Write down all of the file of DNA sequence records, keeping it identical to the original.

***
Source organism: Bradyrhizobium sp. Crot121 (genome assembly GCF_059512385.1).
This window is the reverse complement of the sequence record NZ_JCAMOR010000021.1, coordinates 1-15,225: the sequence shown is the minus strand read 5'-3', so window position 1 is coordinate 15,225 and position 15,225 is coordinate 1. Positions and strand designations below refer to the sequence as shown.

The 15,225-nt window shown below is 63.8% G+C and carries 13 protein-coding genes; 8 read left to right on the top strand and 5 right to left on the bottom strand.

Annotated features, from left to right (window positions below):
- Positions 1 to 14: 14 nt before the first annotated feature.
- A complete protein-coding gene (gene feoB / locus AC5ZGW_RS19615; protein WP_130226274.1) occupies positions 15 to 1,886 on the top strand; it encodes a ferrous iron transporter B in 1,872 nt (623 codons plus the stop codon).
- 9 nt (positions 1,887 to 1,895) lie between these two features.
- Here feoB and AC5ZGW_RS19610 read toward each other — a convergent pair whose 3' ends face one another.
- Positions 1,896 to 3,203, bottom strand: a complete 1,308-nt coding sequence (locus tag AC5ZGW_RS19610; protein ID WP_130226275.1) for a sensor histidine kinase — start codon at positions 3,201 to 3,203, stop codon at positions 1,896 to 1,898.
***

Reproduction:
Source organism: Bradyrhizobium sp. Crot121 (genome assembly GCF_059512385.1).
This window is the reverse complement of the sequence record NZ_JCAMOR010000021.1, coordinates 1-15,225: the sequence shown is the minus strand read 5'-3', so window position 1 is coordinate 15,225 and position 15,225 is coordinate 1. Positions and strand designations below refer to the sequence as shown.

The 15,225-nt window shown below is 63.8% G+C and carries 13 protein-coding genes; 8 read left to right on the top strand and 5 right to left on the bottom strand.

Annotated features, from left to right (window positions below):
- Positions 1 to 14: 14 nt before the first annotated feature.
- A complete protein-coding gene (gene feoB / locus AC5ZGW_RS19615; protein WP_130226274.1) occupies positions 15 to 1,886 on the top strand; it encodes a ferrous iron transporter B in 1,872 nt (623 codons plus the stop codon).
- 9 nt (positions 1,887 to 1,895) lie between these two features.
- Here feoB and AC5ZGW_RS19610 read toward each other — a convergent pair whose 3' ends face one another.
- Positions 1,896 to 3,203, bottom strand: a complete 1,308-nt coding sequence (locus tag AC5ZGW_RS19610; protein ID WP_130226275.1) for a sensor histidine kinase — start codon at positions 3,201 to 3,203, stop codon at positions 1,896 to 1,898.